FOR IMMEDIATE RELEASE: July 18, 2018
When PA Hands You Zucchini, Smile, and Enjoy the Homegrown Happiness
Time to relish in one of the region’s great bounties with Zucchini Noodles, Fritters, and Muffins
Harrisburg, PA – No matter how you access local vegetables – farm stand, roadside stand, farmers market, or CSA – there’s rarely a Pennsylvania growing season that passes without delivering an abundance of zucchini. Thankfully, zucchini is incredibly versatile. You can even eat it raw! This time of year, it’s often eaten right off the grill with just a pinch of salt and pepper. It doesn’t get any easier than that! However, when you’re ready to excite your palate and explore something new, you can count on paveggies.local’s recipes to guide you through that exploration. The recently redesigned website features recipes for almost every type of Pennsylvania vegetable you could imagine, and the latest zucchini recipes come complete with a video tutorial, too.
Zucchini Noodle dishes, like the one featured here (below), are a crowd favorite and come together in no time, but don’t write off the Zucchini Fritters and Chocolate Zucchini Muffins featured in the PA Veggies video as well. No matter which recipe, or recipes, you decide to follow, it all starts with finding the best local vegetables.
First, start at a local source. Local vegetables are not only more flavorful, they contain more nutrients than “cross country” vegetables, because there is less time between harvest and consumption. When it comes to zucchini, you should consider selecting those that are on the small side, as the flesh will be more tender and the vegetable will have more flavor. The best size for zucchini is about six to eight inches long and two inches or less in diameter. If the zucchini has a darker skin, then the nutrient content is richer. Some of the most sought after nutrients that zucchini contains include fiber, vitamin c, and potassium. They have a low calorie count, making them a perfect, healthy vegetable alternative for several carb-heavy dishes, like pasta. When you work in additional vegetables, like tomatoes, onion, or fennel, grown fresh by your local farmers, zucchini noodle dishes can really sing, and impress a crowd.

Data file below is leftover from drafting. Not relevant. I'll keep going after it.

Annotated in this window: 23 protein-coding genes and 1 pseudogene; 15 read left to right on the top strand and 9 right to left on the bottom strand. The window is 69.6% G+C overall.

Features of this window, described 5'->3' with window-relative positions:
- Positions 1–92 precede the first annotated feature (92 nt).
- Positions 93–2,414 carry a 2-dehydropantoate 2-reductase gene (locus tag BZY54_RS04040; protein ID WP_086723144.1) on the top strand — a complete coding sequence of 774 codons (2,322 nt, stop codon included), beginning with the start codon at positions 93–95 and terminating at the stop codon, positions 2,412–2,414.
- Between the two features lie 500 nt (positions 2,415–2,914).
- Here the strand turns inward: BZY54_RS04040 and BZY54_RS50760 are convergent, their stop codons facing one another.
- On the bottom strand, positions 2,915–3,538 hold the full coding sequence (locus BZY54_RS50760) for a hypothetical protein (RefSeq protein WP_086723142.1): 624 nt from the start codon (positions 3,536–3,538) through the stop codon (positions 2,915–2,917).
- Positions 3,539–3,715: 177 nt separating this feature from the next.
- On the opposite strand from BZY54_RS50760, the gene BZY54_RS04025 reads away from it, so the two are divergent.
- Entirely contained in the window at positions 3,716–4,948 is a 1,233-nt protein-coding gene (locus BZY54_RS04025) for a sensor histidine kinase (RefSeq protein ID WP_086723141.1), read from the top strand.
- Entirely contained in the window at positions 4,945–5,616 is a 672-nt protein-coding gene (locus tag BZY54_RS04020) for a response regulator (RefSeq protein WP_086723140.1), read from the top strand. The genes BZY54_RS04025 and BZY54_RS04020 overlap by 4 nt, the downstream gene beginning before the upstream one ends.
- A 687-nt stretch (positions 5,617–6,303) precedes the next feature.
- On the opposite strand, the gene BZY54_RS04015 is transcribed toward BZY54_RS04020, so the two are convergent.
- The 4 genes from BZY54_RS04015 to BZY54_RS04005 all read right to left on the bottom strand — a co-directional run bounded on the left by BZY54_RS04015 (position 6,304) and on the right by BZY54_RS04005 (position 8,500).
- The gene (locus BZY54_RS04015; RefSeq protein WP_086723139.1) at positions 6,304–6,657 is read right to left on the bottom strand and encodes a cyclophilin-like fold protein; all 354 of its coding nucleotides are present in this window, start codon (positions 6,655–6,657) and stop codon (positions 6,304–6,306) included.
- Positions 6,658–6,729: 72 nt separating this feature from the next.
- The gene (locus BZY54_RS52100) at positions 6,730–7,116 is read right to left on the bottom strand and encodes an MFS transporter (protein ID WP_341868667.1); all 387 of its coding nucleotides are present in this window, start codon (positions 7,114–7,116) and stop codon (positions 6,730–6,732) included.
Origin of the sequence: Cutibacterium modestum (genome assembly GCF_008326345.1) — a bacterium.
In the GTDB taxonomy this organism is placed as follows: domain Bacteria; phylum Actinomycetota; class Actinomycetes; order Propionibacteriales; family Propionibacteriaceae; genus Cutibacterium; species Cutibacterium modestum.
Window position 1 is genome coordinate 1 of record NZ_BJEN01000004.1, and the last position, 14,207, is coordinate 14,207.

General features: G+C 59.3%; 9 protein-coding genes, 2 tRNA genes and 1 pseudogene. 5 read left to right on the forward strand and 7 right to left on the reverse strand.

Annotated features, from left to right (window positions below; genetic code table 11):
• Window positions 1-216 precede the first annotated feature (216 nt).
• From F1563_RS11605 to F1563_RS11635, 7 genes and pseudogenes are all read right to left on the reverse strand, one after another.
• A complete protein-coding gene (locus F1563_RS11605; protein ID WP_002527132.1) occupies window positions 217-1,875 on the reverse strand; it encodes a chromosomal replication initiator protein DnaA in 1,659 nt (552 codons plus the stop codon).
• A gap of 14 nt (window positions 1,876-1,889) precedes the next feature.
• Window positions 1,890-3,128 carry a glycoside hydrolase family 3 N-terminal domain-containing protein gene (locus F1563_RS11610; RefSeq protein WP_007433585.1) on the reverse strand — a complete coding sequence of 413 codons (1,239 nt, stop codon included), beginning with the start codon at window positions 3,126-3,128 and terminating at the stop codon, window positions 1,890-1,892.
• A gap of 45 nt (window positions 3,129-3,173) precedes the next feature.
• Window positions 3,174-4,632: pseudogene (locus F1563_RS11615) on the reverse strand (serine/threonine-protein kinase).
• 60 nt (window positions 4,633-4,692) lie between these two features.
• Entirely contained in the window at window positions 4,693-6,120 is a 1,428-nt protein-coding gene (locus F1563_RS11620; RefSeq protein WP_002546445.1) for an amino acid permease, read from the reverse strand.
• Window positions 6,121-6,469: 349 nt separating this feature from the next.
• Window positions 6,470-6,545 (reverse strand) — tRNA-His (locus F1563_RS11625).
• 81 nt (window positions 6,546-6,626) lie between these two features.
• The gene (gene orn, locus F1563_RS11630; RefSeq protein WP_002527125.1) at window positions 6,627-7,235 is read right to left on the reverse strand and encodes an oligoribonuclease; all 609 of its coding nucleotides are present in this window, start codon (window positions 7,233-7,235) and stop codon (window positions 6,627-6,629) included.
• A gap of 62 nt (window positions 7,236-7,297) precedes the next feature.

Since zucchini grows so abundantly during its season, farmers are often eager to sell it in bulk. When you’re buying bulk, it’s best to connect with your farmer directly. Chances are, you won’t just get the best product and piece of mind knowing where your food came from, you’re likely to get a better price, too. You can head to your local on-farm market, a roadside farm stand, or a farmers’ market and discuss details with the crew on-site. Consider calling ahead if you don’t want to chance the availability of your large order. Farmers will often take note of your request and include it in the next harvest when they can’t fulfill it that same day. Once you’ve obtained your desired amount and you’re ready to begin preparing, it’s easy as pie to make additional servings with each recipe from the PA Veggies’ video, and freeze leftovers for the future. Enjoy!
Change the way you think about pasta, and lower the carbohydrates count, with this delicious vegetable alternative!
What You’ll Need:
- Vegetable spiralizer
- 2 large zucchini, stems and bottoms removed
- 2 tablespoons olive oil
- 2 cloves garlic, peeled and minced
- Zest from 1/2 a lemon
- 4 teaspoons grated Parmesan cheese
- 1 tablespoon mint leaves, cut into thin strips (chiffonade)
How to Make:
- Spiralize the zucchini into thin noodles.
- Heat oil in a medium-sized skillet over medium heat.
- Add garlic and lemon zest to the olive oil.
- Sauté until fragrant, being careful not to brown the garlic.
- Add the zucchini to the skillet and toss while heating.
- Don’t overcook! Just heat the zucchini through.
- Top with Parmesan and mint. Serve and enjoy!
- Add chili flakes or sun-dried tomatoes.
- Substitute spiralized carrots for half of the zucchini.
- Garnish with bread crumbs and paprika.
The Pennsylvania Vegetable Marketing and Research Program is a statewide marketing order established by a grower referendum, governed by a grower board and funded by grower assessments. The Program’s sole purpose is to serve the vegetable growers of Pennsylvania by promoting Pennsylvania-grown vegetables and funding practical vegetable production research. Consider liking PA Veggies on Facebook (PAVeggies), following along on Instagram (@PAVeggies); and using #PAVeggies to find and share your homegrown PA happiness experiences.
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